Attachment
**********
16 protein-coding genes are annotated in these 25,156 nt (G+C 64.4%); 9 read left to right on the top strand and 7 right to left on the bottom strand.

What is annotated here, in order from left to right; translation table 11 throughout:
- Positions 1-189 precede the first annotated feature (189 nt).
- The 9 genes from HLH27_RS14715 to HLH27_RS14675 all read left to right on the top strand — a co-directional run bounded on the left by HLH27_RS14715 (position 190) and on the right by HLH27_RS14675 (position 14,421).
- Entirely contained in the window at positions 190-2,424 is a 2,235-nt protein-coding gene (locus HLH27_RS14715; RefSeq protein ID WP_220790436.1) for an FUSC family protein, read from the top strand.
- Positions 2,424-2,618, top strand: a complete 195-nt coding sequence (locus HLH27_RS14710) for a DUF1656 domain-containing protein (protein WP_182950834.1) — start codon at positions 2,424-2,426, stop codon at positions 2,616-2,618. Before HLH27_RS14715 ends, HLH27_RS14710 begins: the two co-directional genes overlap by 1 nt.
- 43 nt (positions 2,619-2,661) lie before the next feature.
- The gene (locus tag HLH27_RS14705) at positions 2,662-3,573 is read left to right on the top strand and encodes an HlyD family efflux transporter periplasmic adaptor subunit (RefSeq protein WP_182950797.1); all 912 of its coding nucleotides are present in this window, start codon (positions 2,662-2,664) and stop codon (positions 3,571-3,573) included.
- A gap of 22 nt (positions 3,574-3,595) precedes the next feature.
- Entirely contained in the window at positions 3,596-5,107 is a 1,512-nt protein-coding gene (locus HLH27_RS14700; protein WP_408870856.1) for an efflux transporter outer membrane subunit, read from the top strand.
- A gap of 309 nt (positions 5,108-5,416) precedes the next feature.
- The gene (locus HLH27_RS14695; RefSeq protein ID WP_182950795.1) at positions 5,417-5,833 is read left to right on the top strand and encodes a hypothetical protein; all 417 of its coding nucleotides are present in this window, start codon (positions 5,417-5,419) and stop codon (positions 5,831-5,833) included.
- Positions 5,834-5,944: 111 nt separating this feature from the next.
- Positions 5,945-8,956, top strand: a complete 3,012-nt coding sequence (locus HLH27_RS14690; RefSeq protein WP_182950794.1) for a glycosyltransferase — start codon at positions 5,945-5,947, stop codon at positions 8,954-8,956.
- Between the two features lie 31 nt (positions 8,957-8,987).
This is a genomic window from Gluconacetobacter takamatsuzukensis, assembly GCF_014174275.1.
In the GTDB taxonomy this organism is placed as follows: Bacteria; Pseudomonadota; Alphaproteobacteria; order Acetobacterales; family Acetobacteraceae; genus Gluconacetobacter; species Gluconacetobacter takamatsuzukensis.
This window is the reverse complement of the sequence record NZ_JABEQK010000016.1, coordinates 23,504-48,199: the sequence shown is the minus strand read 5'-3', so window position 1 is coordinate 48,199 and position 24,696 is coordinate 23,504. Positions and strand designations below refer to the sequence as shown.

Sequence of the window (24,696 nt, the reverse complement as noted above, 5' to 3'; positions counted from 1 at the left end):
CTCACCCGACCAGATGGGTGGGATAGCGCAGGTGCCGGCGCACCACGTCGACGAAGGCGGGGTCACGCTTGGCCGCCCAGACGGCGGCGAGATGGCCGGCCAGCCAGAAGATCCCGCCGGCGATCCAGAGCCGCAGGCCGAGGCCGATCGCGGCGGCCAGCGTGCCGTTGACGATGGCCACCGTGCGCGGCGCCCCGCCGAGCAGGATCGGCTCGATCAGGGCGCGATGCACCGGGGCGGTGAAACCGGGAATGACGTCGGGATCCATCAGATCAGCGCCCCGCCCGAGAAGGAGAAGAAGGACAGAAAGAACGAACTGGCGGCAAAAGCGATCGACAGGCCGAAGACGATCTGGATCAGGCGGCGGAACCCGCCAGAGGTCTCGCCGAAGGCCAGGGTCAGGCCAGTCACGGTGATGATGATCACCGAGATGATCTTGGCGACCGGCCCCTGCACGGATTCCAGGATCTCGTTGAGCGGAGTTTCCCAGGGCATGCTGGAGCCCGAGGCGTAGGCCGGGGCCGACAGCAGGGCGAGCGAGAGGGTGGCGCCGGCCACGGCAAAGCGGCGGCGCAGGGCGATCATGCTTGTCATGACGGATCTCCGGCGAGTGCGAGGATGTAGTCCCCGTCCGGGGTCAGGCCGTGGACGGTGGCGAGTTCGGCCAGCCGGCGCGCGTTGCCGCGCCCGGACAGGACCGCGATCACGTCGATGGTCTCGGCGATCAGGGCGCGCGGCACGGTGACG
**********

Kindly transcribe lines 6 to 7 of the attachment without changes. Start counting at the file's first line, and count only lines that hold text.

- Positions 2,424-2,618, top strand: a complete 195-nt coding sequence (locus HLH27_RS14710) for a DUF1656 domain-containing protein (protein WP_182950834.1) — start codon at positions 2,424-2,426, stop codon at positions 2,616-2,618. Before HLH27_RS14715 ends, HLH27_RS14710 begins: the two co-directional genes overlap by 1 nt.
- 43 nt (positions 2,619-2,661) lie before the next feature.